A look at the weather forecast and it appeared a little sunshine would grace the charming village of Beeley in Derbyshire on Tuesday. I decided to make the journey across to see the Dusky Thrush that had been found there a few days earlier. The sunshine would be good for photography. An early rise and a busy drive later found me trying to find a parking space among the now bustling quaint lanes of the picture postcard venue. If I’d flown from the far east this is probably where I would have chosen to set up shop although exactly what this secluded inland village has in preference to Japan or even Korea I’m not sure.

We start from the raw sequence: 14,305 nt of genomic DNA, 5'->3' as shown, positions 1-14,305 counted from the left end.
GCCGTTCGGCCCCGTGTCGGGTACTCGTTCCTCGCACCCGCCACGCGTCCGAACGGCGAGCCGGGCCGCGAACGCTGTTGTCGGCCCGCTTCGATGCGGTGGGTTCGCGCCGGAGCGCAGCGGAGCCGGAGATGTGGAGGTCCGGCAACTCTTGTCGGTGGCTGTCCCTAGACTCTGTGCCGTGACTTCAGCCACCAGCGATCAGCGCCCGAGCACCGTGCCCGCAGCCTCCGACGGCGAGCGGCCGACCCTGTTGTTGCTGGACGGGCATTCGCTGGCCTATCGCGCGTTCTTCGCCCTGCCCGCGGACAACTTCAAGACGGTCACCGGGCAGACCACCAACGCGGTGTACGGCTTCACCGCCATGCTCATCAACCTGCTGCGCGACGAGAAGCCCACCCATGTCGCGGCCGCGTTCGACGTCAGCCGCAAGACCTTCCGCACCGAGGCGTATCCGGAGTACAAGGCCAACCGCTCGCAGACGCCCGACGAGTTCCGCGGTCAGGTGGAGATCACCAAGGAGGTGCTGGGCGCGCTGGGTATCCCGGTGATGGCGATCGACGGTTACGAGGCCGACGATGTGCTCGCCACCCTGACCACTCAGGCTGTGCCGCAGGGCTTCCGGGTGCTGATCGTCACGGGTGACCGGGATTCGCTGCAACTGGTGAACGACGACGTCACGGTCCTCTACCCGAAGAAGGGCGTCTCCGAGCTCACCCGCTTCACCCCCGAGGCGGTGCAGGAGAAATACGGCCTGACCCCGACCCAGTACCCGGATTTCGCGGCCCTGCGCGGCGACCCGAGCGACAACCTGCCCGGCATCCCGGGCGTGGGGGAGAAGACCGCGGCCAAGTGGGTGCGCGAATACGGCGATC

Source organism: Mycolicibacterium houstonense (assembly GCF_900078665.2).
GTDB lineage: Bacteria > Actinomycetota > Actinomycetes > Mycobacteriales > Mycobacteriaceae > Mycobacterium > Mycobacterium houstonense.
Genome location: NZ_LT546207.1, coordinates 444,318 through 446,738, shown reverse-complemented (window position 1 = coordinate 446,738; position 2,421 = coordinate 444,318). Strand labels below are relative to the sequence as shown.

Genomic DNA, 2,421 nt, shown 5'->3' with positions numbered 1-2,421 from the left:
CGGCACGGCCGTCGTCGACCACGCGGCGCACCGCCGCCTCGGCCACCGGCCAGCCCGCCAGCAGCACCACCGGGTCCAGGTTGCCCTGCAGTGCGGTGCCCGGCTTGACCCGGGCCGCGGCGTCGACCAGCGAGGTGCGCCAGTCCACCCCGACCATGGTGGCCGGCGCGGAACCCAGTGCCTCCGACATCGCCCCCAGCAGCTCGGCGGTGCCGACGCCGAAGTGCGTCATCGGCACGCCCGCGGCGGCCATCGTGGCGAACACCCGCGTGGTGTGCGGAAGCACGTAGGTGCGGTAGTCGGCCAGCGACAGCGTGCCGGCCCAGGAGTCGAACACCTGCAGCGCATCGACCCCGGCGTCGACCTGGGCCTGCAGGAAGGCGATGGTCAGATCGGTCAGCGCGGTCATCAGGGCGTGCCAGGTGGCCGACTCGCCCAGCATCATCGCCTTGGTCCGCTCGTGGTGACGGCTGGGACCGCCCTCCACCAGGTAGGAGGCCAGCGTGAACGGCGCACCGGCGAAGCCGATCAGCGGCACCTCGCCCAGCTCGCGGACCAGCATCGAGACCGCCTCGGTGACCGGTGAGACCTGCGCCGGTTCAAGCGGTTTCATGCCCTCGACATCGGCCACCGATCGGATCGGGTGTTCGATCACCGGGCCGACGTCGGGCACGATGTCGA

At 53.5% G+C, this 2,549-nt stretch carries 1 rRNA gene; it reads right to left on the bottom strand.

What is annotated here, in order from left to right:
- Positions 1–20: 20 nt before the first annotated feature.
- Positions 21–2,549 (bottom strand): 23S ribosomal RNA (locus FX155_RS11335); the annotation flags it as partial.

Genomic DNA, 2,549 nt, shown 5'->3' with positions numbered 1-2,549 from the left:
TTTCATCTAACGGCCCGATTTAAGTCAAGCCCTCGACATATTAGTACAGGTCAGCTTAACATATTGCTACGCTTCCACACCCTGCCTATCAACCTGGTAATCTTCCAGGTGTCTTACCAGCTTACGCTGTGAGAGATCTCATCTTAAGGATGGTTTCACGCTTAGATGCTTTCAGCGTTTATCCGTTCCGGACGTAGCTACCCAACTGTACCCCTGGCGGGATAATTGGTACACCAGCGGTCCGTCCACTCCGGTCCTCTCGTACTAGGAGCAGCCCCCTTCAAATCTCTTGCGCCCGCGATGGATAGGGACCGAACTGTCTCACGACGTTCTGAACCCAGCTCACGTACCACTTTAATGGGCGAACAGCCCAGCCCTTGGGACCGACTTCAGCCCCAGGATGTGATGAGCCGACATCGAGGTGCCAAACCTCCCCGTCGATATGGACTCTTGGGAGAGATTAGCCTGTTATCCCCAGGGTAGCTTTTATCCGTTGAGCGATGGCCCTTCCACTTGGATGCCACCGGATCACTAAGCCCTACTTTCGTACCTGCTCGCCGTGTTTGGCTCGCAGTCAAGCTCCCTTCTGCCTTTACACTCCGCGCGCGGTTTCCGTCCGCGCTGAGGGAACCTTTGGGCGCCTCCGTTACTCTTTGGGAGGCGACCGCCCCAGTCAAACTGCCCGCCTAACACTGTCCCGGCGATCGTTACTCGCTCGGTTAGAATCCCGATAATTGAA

The bird had been seen before my arrival but had flown off. I staked out an area with fallen apples that I was reliably told it had been frequenting. Redwings, Fieldfare and Blackbirds were everywhere; in much greater numbers than they are here in Norfolk. I didn’t have to wait long before this marvellous thrush flew in and gorged on the apples, much to the chagrin of a local blackbird that pursued the intruder with intent. The village is set in the valley bottom and the hills around were capped with low cloud; the light was dreadful for photography. Still, I fired off a few shots as best I could. It spent around 15 minutes in and around the orchard, mostly obscured, before flying away strongly with a few harsh and unfamiliar ‘creck, creck, creck’ calls. I waited several more hours and the sun did indeed come out… but the bird did not. It did return again but the air was milky and horrible by then so I put down the camera and had a damn good look. With the plumage of an ill painted bulky Redwing it showed the faint covert bar of a first winter bird. In some lights the secondary feather edges looked chestnut enough for a male; in other lights they looked dull enough to indicate I was watching a female. I guess if the bird stops for the winter we may find out its gender for sure towards the end of its stay. Any which way … its a fantastic bird to see.